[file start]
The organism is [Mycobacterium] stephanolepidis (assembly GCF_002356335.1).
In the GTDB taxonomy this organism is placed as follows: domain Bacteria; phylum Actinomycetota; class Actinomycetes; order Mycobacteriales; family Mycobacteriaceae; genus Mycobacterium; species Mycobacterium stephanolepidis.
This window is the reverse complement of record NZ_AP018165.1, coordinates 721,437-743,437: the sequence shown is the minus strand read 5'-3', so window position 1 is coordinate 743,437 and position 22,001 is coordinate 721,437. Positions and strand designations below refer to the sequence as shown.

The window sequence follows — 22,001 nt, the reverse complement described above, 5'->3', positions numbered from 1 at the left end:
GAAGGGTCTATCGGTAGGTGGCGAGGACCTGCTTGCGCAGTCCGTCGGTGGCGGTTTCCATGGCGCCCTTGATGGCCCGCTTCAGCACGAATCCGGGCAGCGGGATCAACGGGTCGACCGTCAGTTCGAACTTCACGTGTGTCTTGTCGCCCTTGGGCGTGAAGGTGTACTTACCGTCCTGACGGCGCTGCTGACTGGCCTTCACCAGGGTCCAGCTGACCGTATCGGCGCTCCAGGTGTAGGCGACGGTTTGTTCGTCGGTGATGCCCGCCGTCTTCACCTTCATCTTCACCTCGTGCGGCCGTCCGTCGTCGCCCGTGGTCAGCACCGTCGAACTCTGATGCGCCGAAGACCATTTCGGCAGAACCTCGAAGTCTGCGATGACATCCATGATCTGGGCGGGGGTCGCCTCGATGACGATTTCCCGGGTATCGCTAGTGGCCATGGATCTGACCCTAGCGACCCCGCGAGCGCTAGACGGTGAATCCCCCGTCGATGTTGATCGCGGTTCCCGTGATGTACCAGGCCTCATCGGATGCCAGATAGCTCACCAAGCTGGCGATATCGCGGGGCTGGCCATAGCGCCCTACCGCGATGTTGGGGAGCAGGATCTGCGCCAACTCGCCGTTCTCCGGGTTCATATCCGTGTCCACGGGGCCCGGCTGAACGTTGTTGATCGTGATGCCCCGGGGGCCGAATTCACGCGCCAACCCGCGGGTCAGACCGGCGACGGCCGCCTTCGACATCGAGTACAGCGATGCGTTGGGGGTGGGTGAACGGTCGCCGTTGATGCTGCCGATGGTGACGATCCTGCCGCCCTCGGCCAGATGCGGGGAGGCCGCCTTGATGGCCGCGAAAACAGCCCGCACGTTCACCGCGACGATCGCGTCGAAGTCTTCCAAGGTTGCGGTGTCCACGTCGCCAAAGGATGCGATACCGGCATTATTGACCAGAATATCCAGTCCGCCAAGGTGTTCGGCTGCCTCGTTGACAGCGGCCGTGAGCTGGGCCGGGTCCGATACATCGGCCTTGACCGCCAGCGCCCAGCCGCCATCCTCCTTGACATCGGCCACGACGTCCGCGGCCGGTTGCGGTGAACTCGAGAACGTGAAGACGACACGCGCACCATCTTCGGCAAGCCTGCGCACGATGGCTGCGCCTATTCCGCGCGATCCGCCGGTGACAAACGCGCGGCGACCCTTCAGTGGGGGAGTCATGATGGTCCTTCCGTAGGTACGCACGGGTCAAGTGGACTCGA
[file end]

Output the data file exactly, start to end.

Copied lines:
The organism is [Mycobacterium] stephanolepidis (assembly GCF_002356335.1).
In the GTDB taxonomy this organism is placed as follows: domain Bacteria; phylum Actinomycetota; class Actinomycetes; order Mycobacteriales; family Mycobacteriaceae; genus Mycobacterium; species Mycobacterium stephanolepidis.
This window is the reverse complement of record NZ_AP018165.1, coordinates 721,437-743,437: the sequence shown is the minus strand read 5'-3', so window position 1 is coordinate 743,437 and position 22,001 is coordinate 721,437. Positions and strand designations below refer to the sequence as shown.

The window sequence follows — 22,001 nt, the reverse complement described above, 5'->3', positions numbered from 1 at the left end:
GAAGGGTCTATCGGTAGGTGGCGAGGACCTGCTTGCGCAGTCCGTCGGTGGCGGTTTCCATGGCGCCCTTGATGGCCCGCTTCAGCACGAATCCGGGCAGCGGGATCAACGGGTCGACCGTCAGTTCGAACTTCACGTGTGTCTTGTCGCCCTTGGGCGTGAAGGTGTACTTACCGTCCTGACGGCGCTGCTGACTGGCCTTCACCAGGGTCCAGCTGACCGTATCGGCGCTCCAGGTGTAGGCGACGGTTTGTTCGTCGGTGATGCCCGCCGTCTTCACCTTCATCTTCACCTCGTGCGGCCGTCCGTCGTCGCCCGTGGTCAGCACCGTCGAACTCTGATGCGCCGAAGACCATTTCGGCAGAACCTCGAAGTCTGCGATGACATCCATGATCTGGGCGGGGGTCGCCTCGATGACGATTTCCCGGGTATCGCTAGTGGCCATGGATCTGACCCTAGCGACCCCGCGAGCGCTAGACGGTGAATCCCCCGTCGATGTTGATCGCGGTTCCCGTGATGTACCAGGCCTCATCGGATGCCAGATAGCTCACCAAGCTGGCGATATCGCGGGGCTGGCCATAGCGCCCTACCGCGATGTTGGGGAGCAGGATCTGCGCCAACTCGCCGTTCTCCGGGTTCATATCCGTGTCCACGGGGCCCGGCTGAACGTTGTTGATCGTGATGCCCCGGGGGCCGAATTCACGCGCCAACCCGCGGGTCAGACCGGCGACGGCCGCCTTCGACATCGAGTACAGCGATGCGTTGGGGGTGGGTGAACGGTCGCCGTTGATGCTGCCGATGGTGACGATCCTGCCGCCCTCGGCCAGATGCGGGGAGGCCGCCTTGATGGCCGCGAAAACAGCCCGCACGTTCACCGCGACGATCGCGTCGAAGTCTTCCAAGGTTGCGGTGTCCACGTCGCCAAAGGATGCGATACCGGCATTATTGACCAGAATATCCAGTCCGCCAAGGTGTTCGGCTGCCTCGTTGACAGCGGCCGTGAGCTGGGCCGGGTCCGATACATCGGCCTTGACCGCCAGCGCCCAGCCGCCATCCTCCTTGACATCGGCCACGACGTCCGCGGCCGGTTGCGGTGAACTCGAGAACGTGAAGACGACACGCGCACCATCTTCGGCAAGCCTGCGCACGATGGCTGCGCCTATTCCGCGCGATCCGCCGGTGACAAACGCGCGGCGACCCTTCAGTGGGGGAGTCATGATGGTCCTTCCGTAGGTACGCACGGGTCAAGTGGACTCGA